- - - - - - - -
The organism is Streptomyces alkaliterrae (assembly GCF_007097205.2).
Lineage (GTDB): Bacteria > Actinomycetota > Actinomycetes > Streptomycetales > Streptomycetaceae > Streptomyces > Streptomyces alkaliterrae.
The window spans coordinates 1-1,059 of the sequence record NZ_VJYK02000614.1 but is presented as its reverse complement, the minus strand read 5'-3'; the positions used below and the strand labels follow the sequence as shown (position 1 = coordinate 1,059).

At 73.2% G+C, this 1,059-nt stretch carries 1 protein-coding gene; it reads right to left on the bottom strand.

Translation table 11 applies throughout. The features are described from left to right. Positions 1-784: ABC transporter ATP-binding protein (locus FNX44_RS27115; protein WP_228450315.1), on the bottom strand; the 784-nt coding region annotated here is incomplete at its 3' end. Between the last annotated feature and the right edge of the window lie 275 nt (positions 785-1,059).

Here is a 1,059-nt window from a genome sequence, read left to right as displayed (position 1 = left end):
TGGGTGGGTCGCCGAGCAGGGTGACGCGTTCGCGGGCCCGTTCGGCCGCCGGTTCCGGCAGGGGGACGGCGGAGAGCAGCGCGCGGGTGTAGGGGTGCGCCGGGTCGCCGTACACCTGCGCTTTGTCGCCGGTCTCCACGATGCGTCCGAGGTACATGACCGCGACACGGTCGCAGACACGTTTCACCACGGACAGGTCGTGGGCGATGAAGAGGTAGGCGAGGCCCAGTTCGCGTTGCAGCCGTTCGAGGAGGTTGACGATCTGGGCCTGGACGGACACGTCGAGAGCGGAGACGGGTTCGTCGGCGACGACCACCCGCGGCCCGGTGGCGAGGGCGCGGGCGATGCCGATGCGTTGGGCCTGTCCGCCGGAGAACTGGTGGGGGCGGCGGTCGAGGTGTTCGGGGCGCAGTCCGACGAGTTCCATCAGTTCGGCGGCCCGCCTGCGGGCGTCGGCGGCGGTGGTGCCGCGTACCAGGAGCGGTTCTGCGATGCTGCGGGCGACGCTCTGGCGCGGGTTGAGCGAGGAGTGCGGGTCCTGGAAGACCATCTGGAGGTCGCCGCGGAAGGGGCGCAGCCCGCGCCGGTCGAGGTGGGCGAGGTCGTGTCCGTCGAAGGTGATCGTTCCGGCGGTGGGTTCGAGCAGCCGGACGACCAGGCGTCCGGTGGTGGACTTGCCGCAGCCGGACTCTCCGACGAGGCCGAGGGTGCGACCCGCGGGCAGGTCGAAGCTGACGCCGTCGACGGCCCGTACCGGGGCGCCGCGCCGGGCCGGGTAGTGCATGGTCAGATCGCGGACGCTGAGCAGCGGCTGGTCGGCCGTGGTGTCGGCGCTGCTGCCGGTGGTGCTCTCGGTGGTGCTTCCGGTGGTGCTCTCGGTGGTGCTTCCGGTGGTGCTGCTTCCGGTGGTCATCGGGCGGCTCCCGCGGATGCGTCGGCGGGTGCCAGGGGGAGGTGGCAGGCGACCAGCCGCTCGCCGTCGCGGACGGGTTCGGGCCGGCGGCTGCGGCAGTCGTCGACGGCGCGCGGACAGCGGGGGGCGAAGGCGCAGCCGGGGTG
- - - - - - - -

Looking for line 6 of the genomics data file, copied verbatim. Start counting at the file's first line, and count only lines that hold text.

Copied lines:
Here is a 1,059-nt window from a genome sequence, read left to right as displayed (position 1 = left end):